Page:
Convicted cop killer Brian Fitch will be sentenced tomorrow. He faces a mandatory life term for shooting Officer Scott Patrick last summer.
A day after convicting Fitch, jurors say they never had any doubt he pulled the trigger.
The jury foreman, Garrett -- he asked that we only use his first name -- says, "He didn't care what officer he shot. He just wanted to kill an officer, kill as many as he could so he could get away."
"It's over now," he adds. "I think we made the right decision."
Garrett explains that there was little disagreement on the panel of seven men and five women when it came to convicting Brian Fitch of first degree murder. In fact, agreeing to convict him of that charge took less than an hour.
The most important evidence and testimony came from the state's firearm expert, Kurt Moline, who confirmed the 9-millimeter gun Fitch used during the shootout with law enforcement on July 30 was also the murder weapon that killed Patrick, a Mendota Heights officer, hours earlier.
"We just found that the ballistics guy... he'd been doing it for so long," Garrett says. "He knew his stuff. And it's admissible in court, it's reliable, that's what he said, and he knows better than I do."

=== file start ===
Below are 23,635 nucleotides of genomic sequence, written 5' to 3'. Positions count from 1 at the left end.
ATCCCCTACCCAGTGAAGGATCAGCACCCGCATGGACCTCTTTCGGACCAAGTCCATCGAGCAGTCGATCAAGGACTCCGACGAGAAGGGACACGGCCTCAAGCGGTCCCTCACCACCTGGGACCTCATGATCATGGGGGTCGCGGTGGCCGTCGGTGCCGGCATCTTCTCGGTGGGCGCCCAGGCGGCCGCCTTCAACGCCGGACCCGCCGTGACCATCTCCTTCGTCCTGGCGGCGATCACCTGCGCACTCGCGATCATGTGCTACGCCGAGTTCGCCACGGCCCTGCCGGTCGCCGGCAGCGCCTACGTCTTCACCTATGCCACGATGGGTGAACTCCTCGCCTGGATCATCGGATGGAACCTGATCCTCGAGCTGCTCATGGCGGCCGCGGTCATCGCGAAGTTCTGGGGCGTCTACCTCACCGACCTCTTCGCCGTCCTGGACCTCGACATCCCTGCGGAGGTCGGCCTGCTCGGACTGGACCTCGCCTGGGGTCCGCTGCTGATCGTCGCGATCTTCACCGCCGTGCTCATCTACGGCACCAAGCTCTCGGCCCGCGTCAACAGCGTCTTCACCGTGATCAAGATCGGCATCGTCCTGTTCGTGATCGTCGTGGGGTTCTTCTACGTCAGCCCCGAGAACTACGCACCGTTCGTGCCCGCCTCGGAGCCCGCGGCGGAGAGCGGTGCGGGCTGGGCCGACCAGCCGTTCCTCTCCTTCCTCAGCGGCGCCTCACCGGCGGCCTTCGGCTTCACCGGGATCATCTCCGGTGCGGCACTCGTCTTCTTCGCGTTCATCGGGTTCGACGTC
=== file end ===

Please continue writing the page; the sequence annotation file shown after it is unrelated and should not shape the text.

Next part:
Fox 9 News asked Garrett about the holes defense attorney Lauri Traub tried to poke in the state's case -- the fact that no eyewitness identified Fitch, that he isn't seen clearly on Patrick's squad camera, and the timeline issue where friend Jesse Charles and his mom testified that Fitch was at their house before Patrick was killed at 12:20 p.m.
But Garrett says Traub's arguments didn't establish reasonable doubt.
"There just wasn't enough solid evidence she provided," he says. "It was all opinion more or less that she wanted us to take a look at."
Also of interest is what the jury didn't factor in to its deliberations. Garrett says there was little attention paid to Fitch's alleged prison murder plot to take out two key witnesses, nor did they discuss the alleged statement Fitch made that he'd kill a cop if he was ever pulled over.
As for Fitch's post-verdict profanity-laced tirade at Judge Mary Theisen that got him booted out of court, Garrett says working construction, he's seen and heard far worse, and he chalked it up to frustration and bitter disappointment.
While Garrett says the first degree murder case was a near slam dunk, he says the jury took hours to reach unanimous agreement on a couple of the attempted murder charges connected to Fitch's shootout with police. He says the jury actually reenacted what happened in their deliberation room before signing off on a guilty verdict to all nine counts.